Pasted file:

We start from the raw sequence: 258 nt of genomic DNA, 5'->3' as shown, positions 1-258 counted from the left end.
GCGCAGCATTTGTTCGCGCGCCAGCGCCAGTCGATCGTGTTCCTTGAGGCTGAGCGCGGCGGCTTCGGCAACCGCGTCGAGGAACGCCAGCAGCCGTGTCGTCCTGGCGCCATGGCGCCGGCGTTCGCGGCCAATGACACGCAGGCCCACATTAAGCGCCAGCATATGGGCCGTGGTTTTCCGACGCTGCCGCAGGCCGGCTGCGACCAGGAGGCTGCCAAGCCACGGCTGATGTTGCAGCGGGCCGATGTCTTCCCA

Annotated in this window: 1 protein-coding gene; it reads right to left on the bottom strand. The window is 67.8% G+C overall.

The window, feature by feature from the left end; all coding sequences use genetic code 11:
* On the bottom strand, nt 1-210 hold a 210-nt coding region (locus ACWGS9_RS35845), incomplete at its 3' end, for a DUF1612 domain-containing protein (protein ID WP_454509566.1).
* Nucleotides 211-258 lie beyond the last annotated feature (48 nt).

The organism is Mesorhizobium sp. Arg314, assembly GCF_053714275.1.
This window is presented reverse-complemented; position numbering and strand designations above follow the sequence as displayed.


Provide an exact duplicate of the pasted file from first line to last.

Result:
We start from the raw sequence: 258 nt of genomic DNA, 5'->3' as shown, positions 1-258 counted from the left end.
GCGCAGCATTTGTTCGCGCGCCAGCGCCAGTCGATCGTGTTCCTTGAGGCTGAGCGCGGCGGCTTCGGCAACCGCGTCGAGGAACGCCAGCAGCCGTGTCGTCCTGGCGCCATGGCGCCGGCGTTCGCGGCCAATGACACGCAGGCCCACATTAAGCGCCAGCATATGGGCCGTGGTTTTCCGACGCTGCCGCAGGCCGGCTGCGACCAGGAGGCTGCCAAGCCACGGCTGATGTTGCAGCGGGCCGATGTCTTCCCA

Annotated in this window: 1 protein-coding gene; it reads right to left on the bottom strand. The window is 67.8% G+C overall.

The window, feature by feature from the left end; all coding sequences use genetic code 11:
* On the bottom strand, nt 1-210 hold a 210-nt coding region (locus ACWGS9_RS35845), incomplete at its 3' end, for a DUF1612 domain-containing protein (protein ID WP_454509566.1).
* Nucleotides 211-258 lie beyond the last annotated feature (48 nt).

The organism is Mesorhizobium sp. Arg314, assembly GCF_053714275.1.
This window is presented reverse-complemented; position numbering and strand designations above follow the sequence as displayed.